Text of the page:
In a nutshell, I see three potential approaches:

  1. Fix the & conversion somehow to keep the syntax everyone is trying to use right now
  2. Add keypath-based access to storage locations, such as the MemoryLayout.unsafeAddress(of:in:) method in the original addressable ivars pitch
  3. Add a magical attribute-based solution like @RawStorage

Let's quickly go over these one by one. One way to try fixing & would be to introduce an attribute to reject cases where the inout-to-pointer conversion doesn't use a direct storage location, such as @stableStorageLocation below:

extension Int {
  struct AtomicStorage { ... }
  static func atomicLoad(
    at address: @stableStorageLocation UMP<AtomicStorage>, 
    ordering: AtomicLoadOrdering
  ) -> Int
}

Int.atomicLoad(at: &someComputedProperty, ordering: .relaxed) 
// error: 'atomicLoad' needs directly addressable storage for 'address'

(This is in the same ballpark as the @_nonEphemeral attribute we have right now, but it produces errors, not warnings, and it allows the use of & when it happens to generate a pointer that is "safe" to escape.)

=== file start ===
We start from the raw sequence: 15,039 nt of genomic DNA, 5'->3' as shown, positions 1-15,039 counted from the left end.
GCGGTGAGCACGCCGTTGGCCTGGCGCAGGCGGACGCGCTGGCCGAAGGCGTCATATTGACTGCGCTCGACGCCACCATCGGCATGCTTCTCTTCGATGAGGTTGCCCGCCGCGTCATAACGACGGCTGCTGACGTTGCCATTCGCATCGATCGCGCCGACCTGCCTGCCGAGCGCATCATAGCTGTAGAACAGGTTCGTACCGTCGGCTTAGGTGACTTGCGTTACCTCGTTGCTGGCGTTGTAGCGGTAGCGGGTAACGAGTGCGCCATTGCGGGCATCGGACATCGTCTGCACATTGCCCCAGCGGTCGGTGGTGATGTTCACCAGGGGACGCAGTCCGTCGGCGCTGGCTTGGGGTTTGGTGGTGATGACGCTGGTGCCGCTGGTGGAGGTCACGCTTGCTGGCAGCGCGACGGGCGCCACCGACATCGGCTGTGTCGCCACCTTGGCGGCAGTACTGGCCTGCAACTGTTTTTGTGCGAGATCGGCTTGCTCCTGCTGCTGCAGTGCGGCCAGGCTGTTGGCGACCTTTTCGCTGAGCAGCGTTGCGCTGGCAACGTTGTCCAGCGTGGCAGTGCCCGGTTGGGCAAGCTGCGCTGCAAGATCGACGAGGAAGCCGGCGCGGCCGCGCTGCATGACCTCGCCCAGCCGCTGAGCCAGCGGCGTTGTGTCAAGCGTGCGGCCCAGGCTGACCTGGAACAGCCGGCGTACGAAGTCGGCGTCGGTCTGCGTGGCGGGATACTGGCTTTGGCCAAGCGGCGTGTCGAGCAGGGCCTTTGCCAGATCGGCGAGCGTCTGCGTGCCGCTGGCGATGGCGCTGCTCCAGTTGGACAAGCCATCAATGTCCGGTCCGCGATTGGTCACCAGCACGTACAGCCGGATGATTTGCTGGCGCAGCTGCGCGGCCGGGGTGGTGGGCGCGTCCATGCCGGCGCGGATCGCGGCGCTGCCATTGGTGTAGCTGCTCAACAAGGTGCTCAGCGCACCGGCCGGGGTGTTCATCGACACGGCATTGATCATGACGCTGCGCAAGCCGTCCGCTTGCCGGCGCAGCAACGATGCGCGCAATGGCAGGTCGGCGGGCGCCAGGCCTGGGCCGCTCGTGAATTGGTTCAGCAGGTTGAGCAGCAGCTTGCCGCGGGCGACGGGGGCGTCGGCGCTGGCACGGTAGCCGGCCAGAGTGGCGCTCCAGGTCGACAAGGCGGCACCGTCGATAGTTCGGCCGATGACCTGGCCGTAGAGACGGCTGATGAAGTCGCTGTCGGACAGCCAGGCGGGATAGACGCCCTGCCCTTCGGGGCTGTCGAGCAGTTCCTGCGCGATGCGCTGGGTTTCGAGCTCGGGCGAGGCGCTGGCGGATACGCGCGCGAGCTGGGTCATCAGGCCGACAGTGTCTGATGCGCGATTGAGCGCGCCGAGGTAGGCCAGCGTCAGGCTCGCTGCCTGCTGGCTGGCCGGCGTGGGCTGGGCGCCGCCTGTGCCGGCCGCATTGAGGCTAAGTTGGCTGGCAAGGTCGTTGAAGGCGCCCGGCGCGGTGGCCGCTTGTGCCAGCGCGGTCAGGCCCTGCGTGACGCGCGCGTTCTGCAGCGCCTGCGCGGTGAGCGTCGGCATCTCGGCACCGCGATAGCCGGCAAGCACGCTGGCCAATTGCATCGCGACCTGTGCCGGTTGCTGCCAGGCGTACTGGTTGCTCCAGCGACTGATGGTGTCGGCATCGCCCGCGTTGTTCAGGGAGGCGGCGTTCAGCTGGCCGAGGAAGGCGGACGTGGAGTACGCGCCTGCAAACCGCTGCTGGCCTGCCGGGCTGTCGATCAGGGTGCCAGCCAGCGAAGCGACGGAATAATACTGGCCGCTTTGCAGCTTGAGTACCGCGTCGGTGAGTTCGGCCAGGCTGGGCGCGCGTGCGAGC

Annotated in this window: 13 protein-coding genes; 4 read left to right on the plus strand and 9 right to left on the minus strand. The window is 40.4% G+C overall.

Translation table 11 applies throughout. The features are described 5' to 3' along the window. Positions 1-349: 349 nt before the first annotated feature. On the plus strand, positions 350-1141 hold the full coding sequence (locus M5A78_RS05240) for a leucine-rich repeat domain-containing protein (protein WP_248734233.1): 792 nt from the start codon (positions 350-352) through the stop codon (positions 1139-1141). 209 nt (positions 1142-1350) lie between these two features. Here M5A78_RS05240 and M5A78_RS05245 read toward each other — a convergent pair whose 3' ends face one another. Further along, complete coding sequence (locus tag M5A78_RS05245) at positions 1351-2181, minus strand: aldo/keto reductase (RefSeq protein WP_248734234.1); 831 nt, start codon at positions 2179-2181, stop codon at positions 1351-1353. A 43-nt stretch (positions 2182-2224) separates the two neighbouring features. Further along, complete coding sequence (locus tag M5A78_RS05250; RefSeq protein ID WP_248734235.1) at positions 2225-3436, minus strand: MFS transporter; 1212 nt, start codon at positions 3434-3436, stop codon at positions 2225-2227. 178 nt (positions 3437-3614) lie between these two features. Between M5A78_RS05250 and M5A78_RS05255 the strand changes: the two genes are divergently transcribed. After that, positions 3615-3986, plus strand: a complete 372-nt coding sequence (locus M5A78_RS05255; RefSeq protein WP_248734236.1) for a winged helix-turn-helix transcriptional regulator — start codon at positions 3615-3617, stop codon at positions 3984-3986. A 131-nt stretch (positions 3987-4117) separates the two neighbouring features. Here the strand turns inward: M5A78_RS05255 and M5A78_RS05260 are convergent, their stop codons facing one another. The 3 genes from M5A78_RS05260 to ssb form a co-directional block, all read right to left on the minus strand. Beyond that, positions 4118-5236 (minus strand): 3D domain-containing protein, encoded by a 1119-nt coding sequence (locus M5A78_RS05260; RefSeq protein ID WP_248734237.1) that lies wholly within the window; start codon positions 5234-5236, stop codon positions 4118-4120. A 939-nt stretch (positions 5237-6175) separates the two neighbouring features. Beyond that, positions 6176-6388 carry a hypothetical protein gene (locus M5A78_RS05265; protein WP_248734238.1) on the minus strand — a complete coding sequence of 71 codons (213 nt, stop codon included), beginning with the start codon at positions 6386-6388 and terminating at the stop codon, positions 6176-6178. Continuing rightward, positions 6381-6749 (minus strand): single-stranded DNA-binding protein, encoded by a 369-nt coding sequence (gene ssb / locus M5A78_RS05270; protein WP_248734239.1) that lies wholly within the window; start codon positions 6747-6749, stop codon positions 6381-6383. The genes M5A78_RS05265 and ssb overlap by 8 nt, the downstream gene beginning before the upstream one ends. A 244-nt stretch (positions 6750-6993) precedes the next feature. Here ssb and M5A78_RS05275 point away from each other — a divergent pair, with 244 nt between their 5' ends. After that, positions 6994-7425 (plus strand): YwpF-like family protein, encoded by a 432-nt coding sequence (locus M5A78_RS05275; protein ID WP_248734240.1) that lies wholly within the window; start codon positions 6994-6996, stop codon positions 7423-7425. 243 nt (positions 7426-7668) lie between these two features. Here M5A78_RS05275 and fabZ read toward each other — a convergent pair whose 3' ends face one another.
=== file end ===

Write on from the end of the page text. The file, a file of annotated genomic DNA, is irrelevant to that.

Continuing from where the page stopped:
The problem, of course, is that the & syntax implies that the variable is being mutated, and write access conflicts with atomic access:

class Counter {
  var _value: Int.AtomicStorage
  
  func load() -> Int {
    // Blatant exclusivity violation: 
    // atomic access overlaps with a write access
    Int.atomicLoad(at: &_value, ordering: .relaxed) 
  }
}

I think this rules out &; saving it would require major surgery on the law of exclusivity. (We could try forcing it by saying that the inout-to-pointer conversion completes the write access before the function call begins, but that would be unlike how regular inout arguments work, and I think it would just lead to even more confusion.)